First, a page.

Static-99 was created by merging two previously existing scales (RRASOR and Structured Anchored Clinical Judgement - SACJ-Min), which resulted in different definitions for different items (e.g., charges count for sexual offences, whereas only convictions count for non-sexual violence). With Static-2002, the authors attempted to standardize the coding rules by selecting the definitions with the strongest support in pilot studies. Furthermore, the 14 items were organized into five conceptually meaningful subscales to aid interpretation: age (at release), persistence of sexual offending (prior sentencing occasions for sexual offences, any juvenile arrest for a sexual offence, rate of sexual offending), deviant sexual interests (any non-contact sex offences, any male victim, young/unrelated victims), relationship to victims (any unrelated victim, any stranger victim), and general criminality (any prior involvement with the criminal justice system, prior sentencing occasions, any community supervision violation, years free prior to index sex offence, any prior non-sexual violence). It was also hoped that Static-2002 would be more accurate than Static-99 at predicting sexual and violent recidivism.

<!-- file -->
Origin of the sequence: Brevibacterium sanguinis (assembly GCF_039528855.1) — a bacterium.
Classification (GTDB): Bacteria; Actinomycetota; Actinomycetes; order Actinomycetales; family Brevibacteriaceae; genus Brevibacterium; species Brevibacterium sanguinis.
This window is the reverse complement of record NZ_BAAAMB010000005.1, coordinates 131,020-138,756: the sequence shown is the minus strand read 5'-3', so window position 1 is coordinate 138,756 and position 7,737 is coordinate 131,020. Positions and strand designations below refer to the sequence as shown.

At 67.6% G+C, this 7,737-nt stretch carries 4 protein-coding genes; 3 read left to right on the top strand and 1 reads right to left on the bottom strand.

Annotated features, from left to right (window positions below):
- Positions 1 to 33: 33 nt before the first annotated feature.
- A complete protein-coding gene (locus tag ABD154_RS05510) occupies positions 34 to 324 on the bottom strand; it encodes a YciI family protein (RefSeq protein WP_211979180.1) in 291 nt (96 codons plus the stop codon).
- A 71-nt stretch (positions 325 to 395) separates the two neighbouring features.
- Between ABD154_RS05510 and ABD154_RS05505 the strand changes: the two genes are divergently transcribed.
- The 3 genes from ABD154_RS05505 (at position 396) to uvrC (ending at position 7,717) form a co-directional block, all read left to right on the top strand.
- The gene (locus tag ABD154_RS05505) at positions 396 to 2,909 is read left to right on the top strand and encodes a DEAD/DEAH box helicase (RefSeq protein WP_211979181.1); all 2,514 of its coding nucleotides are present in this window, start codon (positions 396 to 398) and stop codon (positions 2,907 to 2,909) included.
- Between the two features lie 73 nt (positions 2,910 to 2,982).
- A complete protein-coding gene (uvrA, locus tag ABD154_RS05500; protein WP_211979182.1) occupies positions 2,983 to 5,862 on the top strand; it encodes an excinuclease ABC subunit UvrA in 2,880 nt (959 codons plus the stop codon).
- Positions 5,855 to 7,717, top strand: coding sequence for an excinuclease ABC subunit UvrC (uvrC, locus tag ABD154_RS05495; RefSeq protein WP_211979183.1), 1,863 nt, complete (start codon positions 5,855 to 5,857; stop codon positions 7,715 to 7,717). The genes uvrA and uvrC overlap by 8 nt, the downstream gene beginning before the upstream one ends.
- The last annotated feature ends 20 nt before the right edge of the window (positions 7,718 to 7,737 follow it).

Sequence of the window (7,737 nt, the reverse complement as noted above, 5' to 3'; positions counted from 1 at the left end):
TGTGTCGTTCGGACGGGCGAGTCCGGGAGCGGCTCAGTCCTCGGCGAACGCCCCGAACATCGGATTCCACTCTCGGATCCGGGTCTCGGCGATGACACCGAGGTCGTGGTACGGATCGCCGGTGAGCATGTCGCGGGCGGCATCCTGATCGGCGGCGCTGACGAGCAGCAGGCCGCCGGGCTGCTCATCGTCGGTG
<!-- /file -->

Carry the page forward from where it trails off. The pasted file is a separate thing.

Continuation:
Most of the previous research on the accuracy of Static-99 and Static-2002 has focussed on the ability of these risk tools to differentiate offenders on their risk for recidivism. For example, predictive accuracy is routinely reported in terms of correlation coefficients, areas under receiving operator characteristics curves (AUC for ROC) or standardised mean differences (Cohen’s d). These indices describe the extent to which the recidivists are different from the non-recidivists, but provide no information about the absolute recidivism rates. Even when the AUCs are consistent across studies, it is possible for there to be meaningful differences in the observed recidivism rates (Mossman, 2006). Relatively little research has examined the stability of the observed recidivism rates for actuarial risk tools for sexual offenders (see Doren, 2004a, for an exception), and conventions have yet to be developed concerning the best ways to report predictive accuracy in terms of absolute recidivism rates.